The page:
• Know yourself online.

    It can be hard to keep up with the things we’ve done online so regularly Google yourself. That way you’ll know what other people find out about you, as well as things others might have posted about you.

  • Shut down or delete.

    If you stop using a website that you’ve posted information on remember to deactivate your account.

Worried about something you’ve shared?

It’s so easy to share online, that sometimes you might post something and wish you hadn’t.

If you’ve posted something you regret you should delete it from your account as quickly as you can.

If someone else has posted something about you, most websites have a way for you to ask them to remove ‘content’ – like videos, pictures, comments or profiles – that upsets you. This is called making a ‘report’.

It’s important to know that making a report doesn’t mean the content will definitely be removed. Just like in school, most websites have a set of rules which they expect people using their site to obey. If you want to have something taken down from a site you should check to see if it breaks one of their rules – these are usually called ‘Terms of Use’ or ‘Community Guidelines’.

Find out how to report to popular social media sites.

Talk to someone

ChildLine

ChildLine is a free helpline for children and young people. You can contact ChildLine about anything. No problem is too big or too small. Whatever your worry, it's better out than in.

ChildLine is a private and confidential service. Confidential means not telling anyone else what you’ve said. This means that whatever you say stays between you and ChildLine.

They would only need to tell someone else if:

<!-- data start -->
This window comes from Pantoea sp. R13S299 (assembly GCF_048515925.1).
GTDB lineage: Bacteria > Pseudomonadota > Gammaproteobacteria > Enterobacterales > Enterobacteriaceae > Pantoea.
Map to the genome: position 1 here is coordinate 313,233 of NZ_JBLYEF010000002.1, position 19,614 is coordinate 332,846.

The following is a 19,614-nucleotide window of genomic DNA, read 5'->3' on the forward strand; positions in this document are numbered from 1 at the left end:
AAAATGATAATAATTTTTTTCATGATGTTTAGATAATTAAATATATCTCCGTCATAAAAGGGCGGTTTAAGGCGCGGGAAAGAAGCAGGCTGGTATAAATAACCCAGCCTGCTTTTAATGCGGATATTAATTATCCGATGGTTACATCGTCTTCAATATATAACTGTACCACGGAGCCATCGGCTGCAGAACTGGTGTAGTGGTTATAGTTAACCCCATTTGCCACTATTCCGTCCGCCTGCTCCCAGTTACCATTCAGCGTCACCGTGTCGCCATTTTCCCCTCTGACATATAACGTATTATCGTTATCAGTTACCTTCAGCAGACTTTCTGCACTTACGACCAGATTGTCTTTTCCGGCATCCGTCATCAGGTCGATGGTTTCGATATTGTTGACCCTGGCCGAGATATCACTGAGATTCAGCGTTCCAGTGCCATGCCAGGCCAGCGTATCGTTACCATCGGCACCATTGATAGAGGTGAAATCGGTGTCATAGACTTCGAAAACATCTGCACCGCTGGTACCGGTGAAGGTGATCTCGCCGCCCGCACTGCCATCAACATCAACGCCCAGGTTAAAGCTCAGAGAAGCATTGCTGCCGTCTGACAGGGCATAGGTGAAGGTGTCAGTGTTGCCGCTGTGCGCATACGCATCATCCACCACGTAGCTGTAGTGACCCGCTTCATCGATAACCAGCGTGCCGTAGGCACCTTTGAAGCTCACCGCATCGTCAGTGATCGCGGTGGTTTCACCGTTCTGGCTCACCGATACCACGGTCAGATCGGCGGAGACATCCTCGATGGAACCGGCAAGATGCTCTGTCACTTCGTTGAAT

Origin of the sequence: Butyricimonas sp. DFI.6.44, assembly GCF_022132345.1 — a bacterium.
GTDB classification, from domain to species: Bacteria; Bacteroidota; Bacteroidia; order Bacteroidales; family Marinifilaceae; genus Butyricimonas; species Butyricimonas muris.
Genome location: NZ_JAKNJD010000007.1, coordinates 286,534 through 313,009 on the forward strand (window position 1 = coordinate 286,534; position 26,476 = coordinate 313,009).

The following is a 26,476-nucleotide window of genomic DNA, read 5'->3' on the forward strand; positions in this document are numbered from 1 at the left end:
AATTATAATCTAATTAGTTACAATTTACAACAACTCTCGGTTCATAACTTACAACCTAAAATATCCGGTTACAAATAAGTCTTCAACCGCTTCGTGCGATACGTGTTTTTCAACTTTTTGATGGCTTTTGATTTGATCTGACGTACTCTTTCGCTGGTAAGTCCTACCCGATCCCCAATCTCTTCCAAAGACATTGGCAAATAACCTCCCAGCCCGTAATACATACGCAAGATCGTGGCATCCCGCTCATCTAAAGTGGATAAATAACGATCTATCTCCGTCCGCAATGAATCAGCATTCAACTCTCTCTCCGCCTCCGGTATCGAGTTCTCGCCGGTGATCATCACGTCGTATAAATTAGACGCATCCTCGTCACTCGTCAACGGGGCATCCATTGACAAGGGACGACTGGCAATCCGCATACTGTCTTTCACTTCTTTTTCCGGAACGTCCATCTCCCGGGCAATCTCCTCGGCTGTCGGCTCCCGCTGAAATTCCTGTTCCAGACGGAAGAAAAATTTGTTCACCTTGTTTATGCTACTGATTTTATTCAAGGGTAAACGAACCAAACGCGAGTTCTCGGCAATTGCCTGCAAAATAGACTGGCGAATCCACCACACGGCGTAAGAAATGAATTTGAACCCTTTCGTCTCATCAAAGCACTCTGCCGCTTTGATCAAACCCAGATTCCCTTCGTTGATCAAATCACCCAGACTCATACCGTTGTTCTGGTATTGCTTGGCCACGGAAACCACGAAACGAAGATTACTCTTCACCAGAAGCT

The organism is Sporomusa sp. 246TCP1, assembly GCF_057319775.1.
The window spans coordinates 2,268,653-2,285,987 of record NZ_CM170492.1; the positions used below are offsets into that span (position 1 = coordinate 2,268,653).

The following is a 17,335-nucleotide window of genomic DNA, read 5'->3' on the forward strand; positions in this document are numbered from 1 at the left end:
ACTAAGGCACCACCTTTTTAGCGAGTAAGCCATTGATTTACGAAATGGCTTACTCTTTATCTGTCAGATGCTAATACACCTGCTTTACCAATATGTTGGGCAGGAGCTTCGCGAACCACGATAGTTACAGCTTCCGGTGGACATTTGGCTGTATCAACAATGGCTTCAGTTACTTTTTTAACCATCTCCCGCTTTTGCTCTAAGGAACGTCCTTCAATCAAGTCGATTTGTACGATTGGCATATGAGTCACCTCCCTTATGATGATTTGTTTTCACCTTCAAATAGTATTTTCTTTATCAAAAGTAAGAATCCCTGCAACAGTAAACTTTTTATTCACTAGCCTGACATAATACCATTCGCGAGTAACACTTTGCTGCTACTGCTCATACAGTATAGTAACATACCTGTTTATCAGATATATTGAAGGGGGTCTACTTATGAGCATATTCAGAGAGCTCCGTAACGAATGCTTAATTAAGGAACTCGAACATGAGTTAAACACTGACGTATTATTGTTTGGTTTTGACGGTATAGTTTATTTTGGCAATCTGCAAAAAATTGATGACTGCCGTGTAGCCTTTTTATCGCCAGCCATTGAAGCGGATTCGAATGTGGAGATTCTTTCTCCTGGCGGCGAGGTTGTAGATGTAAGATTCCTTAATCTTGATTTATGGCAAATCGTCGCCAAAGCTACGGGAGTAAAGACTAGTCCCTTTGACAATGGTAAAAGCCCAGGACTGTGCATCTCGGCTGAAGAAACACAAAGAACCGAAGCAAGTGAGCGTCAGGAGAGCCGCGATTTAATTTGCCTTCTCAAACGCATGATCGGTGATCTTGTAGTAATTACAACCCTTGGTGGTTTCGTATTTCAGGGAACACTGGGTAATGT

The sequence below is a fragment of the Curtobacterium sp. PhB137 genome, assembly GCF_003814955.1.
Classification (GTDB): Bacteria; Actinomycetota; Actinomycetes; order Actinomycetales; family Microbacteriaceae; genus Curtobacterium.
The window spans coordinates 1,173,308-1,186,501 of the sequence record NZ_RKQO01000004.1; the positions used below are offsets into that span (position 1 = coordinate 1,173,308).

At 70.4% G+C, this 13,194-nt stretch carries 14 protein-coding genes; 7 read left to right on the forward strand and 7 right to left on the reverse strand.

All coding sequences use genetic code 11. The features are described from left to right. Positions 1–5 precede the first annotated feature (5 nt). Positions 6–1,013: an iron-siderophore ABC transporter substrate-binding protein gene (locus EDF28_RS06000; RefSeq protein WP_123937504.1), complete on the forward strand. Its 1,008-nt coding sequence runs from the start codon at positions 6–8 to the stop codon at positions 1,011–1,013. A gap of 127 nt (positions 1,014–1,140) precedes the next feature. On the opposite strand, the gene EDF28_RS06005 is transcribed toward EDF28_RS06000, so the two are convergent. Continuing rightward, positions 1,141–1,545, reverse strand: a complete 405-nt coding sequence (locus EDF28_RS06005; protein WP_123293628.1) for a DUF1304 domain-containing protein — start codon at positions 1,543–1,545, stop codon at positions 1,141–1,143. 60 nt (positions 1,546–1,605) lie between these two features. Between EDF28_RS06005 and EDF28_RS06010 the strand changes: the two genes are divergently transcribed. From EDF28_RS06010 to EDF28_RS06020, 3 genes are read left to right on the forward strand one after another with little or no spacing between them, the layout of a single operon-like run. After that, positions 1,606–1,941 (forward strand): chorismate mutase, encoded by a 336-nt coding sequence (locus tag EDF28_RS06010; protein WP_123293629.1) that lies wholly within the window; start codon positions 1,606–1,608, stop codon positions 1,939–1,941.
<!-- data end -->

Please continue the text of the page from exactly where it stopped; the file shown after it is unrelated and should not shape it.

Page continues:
• You ask them to
  • We believe your life or someone else’s life is in immediate danger
  • You are being hurt by someone in a position of trust who has access to other children like a teacher or police officer
  • You tell us that you are seriously harming another young person

Call them on 0800 1111. The number won’t appear on your phone bill.

You can also visit www.childline.org.uk to speak to a counsellor online.

Share your experiences with other young people

Talk to other young people about your experiences and get support at the ChildLine messageboards. There are lots of young people talking about everything from sex and relationships to sport and fashion.

ChildLine messageboard

Report it

If someone is trying to use what you've posted online to harm you, or makes you feel uncomfortable, worried or even frightened online you should tell an adult you trust, or report to CEOP. Whatever may have happened you won’t be in trouble.

CEOP

CEOP helps young people who are being sexually abused or are worried that someone they’ve met is trying to abuse them.

If you’ve met someone online, or face to face, and they are putting you under pressure to have sex or making you feel uncomfortable you should report to CEOP.

This might be someone:

  • Making you have sex when you donʼt want to
  • Chatting about sex online
  • Asking you to meet up face to face if youʼve only met them online
  • Asking you to do sexual things on webcam
  • Asking for sexual pictures of you
  • Making you feel worried, anxious or unsafe

If this is happening to you, or you’re worried that it might be, you can report this to CEOP.

www.ceop.police.uk/safety-centre